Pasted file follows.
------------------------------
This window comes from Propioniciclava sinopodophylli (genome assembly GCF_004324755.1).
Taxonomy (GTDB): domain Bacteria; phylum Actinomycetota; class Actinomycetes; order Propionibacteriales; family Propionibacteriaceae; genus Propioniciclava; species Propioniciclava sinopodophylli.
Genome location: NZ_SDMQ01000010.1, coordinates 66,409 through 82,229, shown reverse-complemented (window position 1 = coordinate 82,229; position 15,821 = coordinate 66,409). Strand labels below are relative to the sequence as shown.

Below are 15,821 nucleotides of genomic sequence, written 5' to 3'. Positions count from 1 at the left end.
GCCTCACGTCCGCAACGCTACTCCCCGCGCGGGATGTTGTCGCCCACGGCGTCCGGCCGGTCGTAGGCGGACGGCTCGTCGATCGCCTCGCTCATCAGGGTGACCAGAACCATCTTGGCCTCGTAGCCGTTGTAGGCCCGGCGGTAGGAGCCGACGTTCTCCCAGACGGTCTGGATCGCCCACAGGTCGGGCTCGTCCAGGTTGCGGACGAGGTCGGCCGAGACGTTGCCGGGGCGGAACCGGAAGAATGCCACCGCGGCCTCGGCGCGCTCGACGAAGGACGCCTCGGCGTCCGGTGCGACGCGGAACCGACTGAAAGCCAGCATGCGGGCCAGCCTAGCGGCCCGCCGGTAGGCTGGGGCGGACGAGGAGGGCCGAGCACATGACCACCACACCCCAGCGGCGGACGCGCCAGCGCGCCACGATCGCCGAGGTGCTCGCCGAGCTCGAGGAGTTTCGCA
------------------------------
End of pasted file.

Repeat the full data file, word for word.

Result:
This window comes from Propioniciclava sinopodophylli (genome assembly GCF_004324755.1).
Taxonomy (GTDB): domain Bacteria; phylum Actinomycetota; class Actinomycetes; order Propionibacteriales; family Propionibacteriaceae; genus Propioniciclava; species Propioniciclava sinopodophylli.
Genome location: NZ_SDMQ01000010.1, coordinates 66,409 through 82,229, shown reverse-complemented (window position 1 = coordinate 82,229; position 15,821 = coordinate 66,409). Strand labels below are relative to the sequence as shown.

Below are 15,821 nucleotides of genomic sequence, written 5' to 3'. Positions count from 1 at the left end.
GCCTCACGTCCGCAACGCTACTCCCCGCGCGGGATGTTGTCGCCCACGGCGTCCGGCCGGTCGTAGGCGGACGGCTCGTCGATCGCCTCGCTCATCAGGGTGACCAGAACCATCTTGGCCTCGTAGCCGTTGTAGGCCCGGCGGTAGGAGCCGACGTTCTCCCAGACGGTCTGGATCGCCCACAGGTCGGGCTCGTCCAGGTTGCGGACGAGGTCGGCCGAGACGTTGCCGGGGCGGAACCGGAAGAATGCCACCGCGGCCTCGGCGCGCTCGACGAAGGACGCCTCGGCGTCCGGTGCGACGCGGAACCGACTGAAAGCCAGCATGCGGGCCAGCCTAGCGGCCCGCCGGTAGGCTGGGGCGGACGAGGAGGGCCGAGCACATGACCACCACACCCCAGCGGCGGACGCGCCAGCGCGCCACGATCGCCGAGGTGCTCGCCGAGCTCGAGGAGTTTCGCA